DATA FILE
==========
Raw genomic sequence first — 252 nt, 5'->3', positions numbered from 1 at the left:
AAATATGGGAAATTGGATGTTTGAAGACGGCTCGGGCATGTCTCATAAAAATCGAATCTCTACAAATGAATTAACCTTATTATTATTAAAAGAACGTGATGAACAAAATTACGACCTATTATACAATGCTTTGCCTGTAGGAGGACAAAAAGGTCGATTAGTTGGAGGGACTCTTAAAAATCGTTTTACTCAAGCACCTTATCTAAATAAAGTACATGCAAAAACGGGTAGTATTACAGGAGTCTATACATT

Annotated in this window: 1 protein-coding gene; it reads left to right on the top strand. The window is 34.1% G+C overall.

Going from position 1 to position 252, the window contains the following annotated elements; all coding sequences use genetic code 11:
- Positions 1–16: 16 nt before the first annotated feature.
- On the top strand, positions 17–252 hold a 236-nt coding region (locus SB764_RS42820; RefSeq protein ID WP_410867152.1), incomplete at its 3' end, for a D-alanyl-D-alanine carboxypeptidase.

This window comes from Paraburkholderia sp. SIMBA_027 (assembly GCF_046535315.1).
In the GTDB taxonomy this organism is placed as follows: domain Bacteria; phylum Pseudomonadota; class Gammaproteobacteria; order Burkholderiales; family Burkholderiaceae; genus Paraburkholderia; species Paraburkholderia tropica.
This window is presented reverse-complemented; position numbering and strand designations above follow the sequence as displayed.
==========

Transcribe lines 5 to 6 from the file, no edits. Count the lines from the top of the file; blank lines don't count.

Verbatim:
- Positions 1–16: 16 nt before the first annotated feature.
- On the top strand, positions 17–252 hold a 236-nt coding region (locus SB764_RS42820; RefSeq protein ID WP_410867152.1), incomplete at its 3' end, for a D-alanyl-D-alanine carboxypeptidase.